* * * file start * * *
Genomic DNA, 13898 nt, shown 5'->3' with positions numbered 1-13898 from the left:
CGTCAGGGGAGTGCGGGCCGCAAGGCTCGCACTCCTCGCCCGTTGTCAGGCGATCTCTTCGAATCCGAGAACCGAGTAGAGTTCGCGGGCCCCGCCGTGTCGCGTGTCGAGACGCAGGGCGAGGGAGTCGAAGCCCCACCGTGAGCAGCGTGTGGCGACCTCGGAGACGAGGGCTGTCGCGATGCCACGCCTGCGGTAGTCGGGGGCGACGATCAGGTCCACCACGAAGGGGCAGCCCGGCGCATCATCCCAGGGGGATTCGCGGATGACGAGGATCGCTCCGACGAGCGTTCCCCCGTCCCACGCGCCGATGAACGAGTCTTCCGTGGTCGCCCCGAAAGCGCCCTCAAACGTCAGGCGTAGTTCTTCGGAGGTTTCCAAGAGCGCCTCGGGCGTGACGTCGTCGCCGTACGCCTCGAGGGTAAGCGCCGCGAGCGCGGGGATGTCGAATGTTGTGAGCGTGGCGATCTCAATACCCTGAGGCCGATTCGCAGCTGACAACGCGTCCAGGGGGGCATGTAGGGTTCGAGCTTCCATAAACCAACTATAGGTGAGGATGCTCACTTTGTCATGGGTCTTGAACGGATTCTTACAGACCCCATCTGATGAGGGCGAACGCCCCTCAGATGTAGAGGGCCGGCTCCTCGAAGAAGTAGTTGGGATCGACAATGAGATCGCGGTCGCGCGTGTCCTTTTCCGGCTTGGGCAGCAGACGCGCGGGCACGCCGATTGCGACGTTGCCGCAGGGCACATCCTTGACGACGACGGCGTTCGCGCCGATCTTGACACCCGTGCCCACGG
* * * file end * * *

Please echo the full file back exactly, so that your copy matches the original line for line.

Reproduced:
Genomic DNA, 13898 nt, shown 5'->3' with positions numbered 1-13898 from the left:
CGTCAGGGGAGTGCGGGCCGCAAGGCTCGCACTCCTCGCCCGTTGTCAGGCGATCTCTTCGAATCCGAGAACCGAGTAGAGTTCGCGGGCCCCGCCGTGTCGCGTGTCGAGACGCAGGGCGAGGGAGTCGAAGCCCCACCGTGAGCAGCGTGTGGCGACCTCGGAGACGAGGGCTGTCGCGATGCCACGCCTGCGGTAGTCGGGGGCGACGATCAGGTCCACCACGAAGGGGCAGCCCGGCGCATCATCCCAGGGGGATTCGCGGATGACGAGGATCGCTCCGACGAGCGTTCCCCCGTCCCACGCGCCGATGAACGAGTCTTCCGTGGTCGCCCCGAAAGCGCCCTCAAACGTCAGGCGTAGTTCTTCGGAGGTTTCCAAGAGCGCCTCGGGCGTGACGTCGTCGCCGTACGCCTCGAGGGTAAGCGCCGCGAGCGCGGGGATGTCGAATGTTGTGAGCGTGGCGATCTCAATACCCTGAGGCCGATTCGCAGCTGACAACGCGTCCAGGGGGGCATGTAGGGTTCGAGCTTCCATAAACCAACTATAGGTGAGGATGCTCACTTTGTCATGGGTCTTGAACGGATTCTTACAGACCCCATCTGATGAGGGCGAACGCCCCTCAGATGTAGAGGGCCGGCTCCTCGAAGAAGTAGTTGGGATCGACAATGAGATCGCGGTCGCGCGTGTCCTTTTCCGGCTTGGGCAGCAGACGCGCGGGCACGCCGATTGCGACGTTGCCGCAGGGCACATCCTTGACGACGACGGCGTTCGCGCCGATCTTGACACCCGTGCCCACGG